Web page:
Evaluation of Prompted Annotation of Activity Data Recorded from a Smart Phone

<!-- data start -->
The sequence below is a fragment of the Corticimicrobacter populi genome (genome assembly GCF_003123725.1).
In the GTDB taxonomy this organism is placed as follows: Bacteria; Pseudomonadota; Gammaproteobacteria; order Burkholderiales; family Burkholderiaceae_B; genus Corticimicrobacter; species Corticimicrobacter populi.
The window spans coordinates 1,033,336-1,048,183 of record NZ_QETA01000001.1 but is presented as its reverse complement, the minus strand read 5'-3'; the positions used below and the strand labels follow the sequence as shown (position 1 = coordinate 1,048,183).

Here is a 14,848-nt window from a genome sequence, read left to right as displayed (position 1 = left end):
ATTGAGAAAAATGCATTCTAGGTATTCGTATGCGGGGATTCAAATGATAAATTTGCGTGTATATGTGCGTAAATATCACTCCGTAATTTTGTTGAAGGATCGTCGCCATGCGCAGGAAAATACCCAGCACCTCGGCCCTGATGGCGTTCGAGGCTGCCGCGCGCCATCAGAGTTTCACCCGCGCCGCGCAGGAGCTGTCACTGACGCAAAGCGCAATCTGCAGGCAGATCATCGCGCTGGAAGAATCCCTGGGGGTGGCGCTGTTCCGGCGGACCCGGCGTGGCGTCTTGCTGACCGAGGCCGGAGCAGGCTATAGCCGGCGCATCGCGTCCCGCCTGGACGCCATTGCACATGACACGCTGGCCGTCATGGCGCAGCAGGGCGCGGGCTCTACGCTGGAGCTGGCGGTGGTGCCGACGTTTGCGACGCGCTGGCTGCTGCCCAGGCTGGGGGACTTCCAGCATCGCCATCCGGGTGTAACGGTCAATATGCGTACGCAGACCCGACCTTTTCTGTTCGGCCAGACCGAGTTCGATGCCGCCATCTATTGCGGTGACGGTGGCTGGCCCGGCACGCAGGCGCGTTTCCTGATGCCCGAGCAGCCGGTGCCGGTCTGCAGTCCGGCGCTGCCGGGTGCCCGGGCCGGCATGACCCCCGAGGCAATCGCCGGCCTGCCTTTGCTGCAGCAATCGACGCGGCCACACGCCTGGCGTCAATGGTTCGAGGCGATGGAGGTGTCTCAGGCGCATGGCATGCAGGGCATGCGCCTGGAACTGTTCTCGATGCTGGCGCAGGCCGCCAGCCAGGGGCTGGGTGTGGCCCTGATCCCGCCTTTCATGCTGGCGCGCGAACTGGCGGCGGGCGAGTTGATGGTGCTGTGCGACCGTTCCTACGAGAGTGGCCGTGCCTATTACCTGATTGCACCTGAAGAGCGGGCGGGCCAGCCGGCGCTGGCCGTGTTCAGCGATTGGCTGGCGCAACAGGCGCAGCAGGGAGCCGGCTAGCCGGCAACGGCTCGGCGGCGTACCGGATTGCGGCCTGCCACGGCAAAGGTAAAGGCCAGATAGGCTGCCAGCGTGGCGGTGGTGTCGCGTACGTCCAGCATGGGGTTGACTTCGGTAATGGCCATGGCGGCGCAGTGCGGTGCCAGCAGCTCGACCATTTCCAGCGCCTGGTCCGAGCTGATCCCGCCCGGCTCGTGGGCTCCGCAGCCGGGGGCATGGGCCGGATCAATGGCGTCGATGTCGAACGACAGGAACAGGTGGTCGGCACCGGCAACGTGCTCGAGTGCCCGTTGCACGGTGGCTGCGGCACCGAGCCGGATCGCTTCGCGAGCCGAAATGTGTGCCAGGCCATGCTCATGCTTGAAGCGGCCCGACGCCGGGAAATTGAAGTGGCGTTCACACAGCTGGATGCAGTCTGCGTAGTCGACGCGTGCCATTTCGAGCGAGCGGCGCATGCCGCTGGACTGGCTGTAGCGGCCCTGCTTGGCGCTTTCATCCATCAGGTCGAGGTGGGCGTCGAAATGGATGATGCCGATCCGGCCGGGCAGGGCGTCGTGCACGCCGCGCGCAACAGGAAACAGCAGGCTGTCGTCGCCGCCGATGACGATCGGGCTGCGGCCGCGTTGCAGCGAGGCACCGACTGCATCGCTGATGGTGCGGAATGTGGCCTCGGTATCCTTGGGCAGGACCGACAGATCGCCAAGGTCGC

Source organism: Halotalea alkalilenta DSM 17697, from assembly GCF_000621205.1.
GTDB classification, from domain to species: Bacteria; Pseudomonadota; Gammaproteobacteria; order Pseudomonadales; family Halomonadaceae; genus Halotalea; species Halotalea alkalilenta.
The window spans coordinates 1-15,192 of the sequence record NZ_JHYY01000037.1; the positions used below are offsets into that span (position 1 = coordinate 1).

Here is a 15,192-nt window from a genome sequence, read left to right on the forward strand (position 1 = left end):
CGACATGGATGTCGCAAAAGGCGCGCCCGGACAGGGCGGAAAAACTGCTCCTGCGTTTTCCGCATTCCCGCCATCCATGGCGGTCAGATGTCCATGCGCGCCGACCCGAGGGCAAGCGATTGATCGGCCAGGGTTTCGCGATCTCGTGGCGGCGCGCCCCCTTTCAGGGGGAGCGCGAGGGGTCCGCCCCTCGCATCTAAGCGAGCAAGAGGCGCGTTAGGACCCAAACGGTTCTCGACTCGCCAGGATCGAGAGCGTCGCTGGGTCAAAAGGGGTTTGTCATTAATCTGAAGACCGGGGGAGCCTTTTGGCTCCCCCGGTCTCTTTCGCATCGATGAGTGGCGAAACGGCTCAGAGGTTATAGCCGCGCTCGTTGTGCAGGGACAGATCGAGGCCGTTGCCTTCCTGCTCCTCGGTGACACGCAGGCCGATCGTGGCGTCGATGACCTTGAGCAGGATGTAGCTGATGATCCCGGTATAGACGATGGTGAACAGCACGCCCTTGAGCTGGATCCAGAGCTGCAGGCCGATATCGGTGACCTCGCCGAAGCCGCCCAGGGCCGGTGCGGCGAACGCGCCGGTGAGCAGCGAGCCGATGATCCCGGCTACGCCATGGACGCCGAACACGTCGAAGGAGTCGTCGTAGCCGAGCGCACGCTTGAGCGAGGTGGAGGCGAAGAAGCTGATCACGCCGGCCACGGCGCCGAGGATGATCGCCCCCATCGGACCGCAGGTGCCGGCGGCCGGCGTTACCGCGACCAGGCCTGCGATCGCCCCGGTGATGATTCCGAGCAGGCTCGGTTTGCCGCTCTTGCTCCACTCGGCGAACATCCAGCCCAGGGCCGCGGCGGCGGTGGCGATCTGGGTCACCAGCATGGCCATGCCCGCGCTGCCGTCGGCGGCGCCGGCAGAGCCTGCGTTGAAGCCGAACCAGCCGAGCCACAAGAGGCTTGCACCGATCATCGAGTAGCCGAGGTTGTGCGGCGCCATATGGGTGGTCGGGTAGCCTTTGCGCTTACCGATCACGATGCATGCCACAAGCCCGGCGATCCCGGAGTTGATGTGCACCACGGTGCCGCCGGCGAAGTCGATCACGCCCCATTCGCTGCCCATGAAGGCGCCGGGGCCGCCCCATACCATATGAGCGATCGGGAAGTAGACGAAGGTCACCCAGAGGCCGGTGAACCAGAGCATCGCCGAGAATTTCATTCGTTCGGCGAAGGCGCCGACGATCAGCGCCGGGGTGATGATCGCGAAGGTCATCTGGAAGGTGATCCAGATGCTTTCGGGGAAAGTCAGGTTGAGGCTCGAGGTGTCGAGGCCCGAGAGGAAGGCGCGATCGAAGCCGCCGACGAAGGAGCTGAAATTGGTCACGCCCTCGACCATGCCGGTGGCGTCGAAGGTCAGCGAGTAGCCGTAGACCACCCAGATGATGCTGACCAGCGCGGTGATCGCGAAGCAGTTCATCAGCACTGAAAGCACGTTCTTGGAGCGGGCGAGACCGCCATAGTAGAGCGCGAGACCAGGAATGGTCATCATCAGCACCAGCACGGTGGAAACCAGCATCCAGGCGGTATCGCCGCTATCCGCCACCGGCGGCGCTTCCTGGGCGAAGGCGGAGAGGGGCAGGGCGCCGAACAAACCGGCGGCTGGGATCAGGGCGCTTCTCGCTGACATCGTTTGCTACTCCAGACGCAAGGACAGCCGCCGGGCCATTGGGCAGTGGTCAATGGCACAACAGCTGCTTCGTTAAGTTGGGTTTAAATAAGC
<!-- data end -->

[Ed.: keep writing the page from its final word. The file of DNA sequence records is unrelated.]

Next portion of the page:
Abstract: In this paper we discuss the design and evaluation of a mobile based tool to collect activity data on a large scale. The current approach, based on an existing activity recognition module, recognizes class transitions from a set of specific activities (for example walking and running) to the standing still activity. Once this transition is detected the system prompts the user to provide a label for their previous activity. This label, along with the raw sensor data, is then stored locally prior to being uploaded to cloud storage. The system was evaluated by ten users. Three evaluation protocols were used, including a structured, semi-structured and free living protocol. Results indicate that the mobile application could be used to allow the user to provide accurate ground truth labels for their activity data. Similarities of up to 100% where observed when comparing the user prompted labels and those from an observer during structured lab based experiments. Further work will examine data segmentation and personalization issues in order to refine the system.